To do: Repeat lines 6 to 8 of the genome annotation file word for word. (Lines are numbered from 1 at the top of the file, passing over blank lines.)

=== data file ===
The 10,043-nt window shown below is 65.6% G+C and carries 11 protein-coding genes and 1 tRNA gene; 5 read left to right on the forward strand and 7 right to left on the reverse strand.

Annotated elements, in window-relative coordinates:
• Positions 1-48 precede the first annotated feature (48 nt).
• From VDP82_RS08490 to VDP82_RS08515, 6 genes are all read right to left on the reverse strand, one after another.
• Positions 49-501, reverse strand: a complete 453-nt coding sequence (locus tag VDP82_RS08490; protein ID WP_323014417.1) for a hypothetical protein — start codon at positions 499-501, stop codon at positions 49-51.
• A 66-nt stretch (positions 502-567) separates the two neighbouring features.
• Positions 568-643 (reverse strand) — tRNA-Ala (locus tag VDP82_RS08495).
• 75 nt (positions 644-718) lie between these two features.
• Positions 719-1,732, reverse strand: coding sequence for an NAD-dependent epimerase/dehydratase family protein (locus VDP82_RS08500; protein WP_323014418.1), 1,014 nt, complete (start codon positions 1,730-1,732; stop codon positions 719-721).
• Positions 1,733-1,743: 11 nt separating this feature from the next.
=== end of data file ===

• A 66-nt stretch (positions 502-567) separates the two neighbouring features.
• Positions 568-643 (reverse strand) — tRNA-Ala (locus tag VDP82_RS08495).
• 75 nt (positions 644-718) lie between these two features.